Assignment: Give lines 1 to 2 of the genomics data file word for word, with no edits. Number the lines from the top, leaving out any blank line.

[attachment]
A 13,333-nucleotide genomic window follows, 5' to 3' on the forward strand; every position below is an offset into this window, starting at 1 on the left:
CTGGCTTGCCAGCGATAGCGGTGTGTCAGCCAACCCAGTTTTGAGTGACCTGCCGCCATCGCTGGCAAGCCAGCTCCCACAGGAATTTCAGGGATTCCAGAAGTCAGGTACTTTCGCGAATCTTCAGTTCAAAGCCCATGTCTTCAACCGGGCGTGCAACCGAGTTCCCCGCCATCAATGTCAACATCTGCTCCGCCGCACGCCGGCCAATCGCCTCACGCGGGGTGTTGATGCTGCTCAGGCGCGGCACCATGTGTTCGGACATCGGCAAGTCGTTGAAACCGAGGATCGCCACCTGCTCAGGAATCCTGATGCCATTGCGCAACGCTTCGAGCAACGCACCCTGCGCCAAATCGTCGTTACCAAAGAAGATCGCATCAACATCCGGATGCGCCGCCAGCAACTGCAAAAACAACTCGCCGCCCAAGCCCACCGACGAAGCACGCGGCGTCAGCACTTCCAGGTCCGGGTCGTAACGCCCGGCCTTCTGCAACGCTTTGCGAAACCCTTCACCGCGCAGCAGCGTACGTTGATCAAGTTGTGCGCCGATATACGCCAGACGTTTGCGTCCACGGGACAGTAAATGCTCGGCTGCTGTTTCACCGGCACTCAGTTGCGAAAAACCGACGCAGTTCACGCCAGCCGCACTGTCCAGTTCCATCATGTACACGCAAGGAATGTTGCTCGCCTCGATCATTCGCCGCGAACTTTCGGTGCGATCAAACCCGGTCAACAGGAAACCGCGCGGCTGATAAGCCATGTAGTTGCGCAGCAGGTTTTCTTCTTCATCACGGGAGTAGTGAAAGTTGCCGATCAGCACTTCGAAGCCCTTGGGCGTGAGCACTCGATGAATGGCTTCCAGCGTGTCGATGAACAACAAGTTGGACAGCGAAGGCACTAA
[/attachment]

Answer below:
A 13,333-nucleotide genomic window follows, 5' to 3' on the forward strand; every position below is an offset into this window, starting at 1 on the left:
CTGGCTTGCCAGCGATAGCGGTGTGTCAGCCAACCCAGTTTTGAGTGACCTGCCGCCATCGCTGGCAAGCCAGCTCCCACAGGAATTTCAGGGATTCCAGAAGTCAGGTACTTTCGCGAATCTTCAGTTCAAAGCCCATGTCTTCAACCGGGCGTGCAACCGAGTTCCCCGCCATCAATGTCAACATCTGCTCCGCCGCACGCCGGCCAATCGCCTCACGCGGGGTGTTGATGCTGCTCAGGCGCGGCACCATGTGTTCGGACATCGGCAAGTCGTTGAAACCGAGGATCGCCACCTGCTCAGGAATCCTGATGCCATTGCGCAACGCTTCGAGCAACGCACCCTGCGCCAAATCGTCGTTACCAAAGAAGATCGCATCAACATCCGGATGCGCCGCCAGCAACTGCAAAAACAACTCGCCGCCCAAGCCCACCGACGAAGCACGCGGCGTCAGCACTTCCAGGTCCGGGTCGTAACGCCCGGCCTTCTGCAACGCTTTGCGAAACCCTTCACCGCGCAGCAGCGTACGTTGATCAAGTTGTGCGCCGATATACGCCAGACGTTTGCGTCCACGGGACAGTAAATGCTCGGCTGCTGTTTCACCGGCACTCAGTTGCGAAAAACCGACGCAGTTCACGCCAGCCGCACTGTCCAGTTCCATCATGTACACGCAAGGAATGTTGCTCGCCTCGATCATTCGCCGCGAACTTTCGGTGCGATCAAACCCGGTCAACAGGAAACCGCGCGGCTGATAAGCCATGTAGTTGCGCAGCAGGTTTTCTTCTTCATCACGGGAGTAGTGAAAGTTGCCGATCAGCACTTCGAAGCCCTTGGGCGTGAGCACTCGATGAATGGCTTCCAGCGTGTCGATGAACAACAAGTTGGACAGCGAAGGCACTAA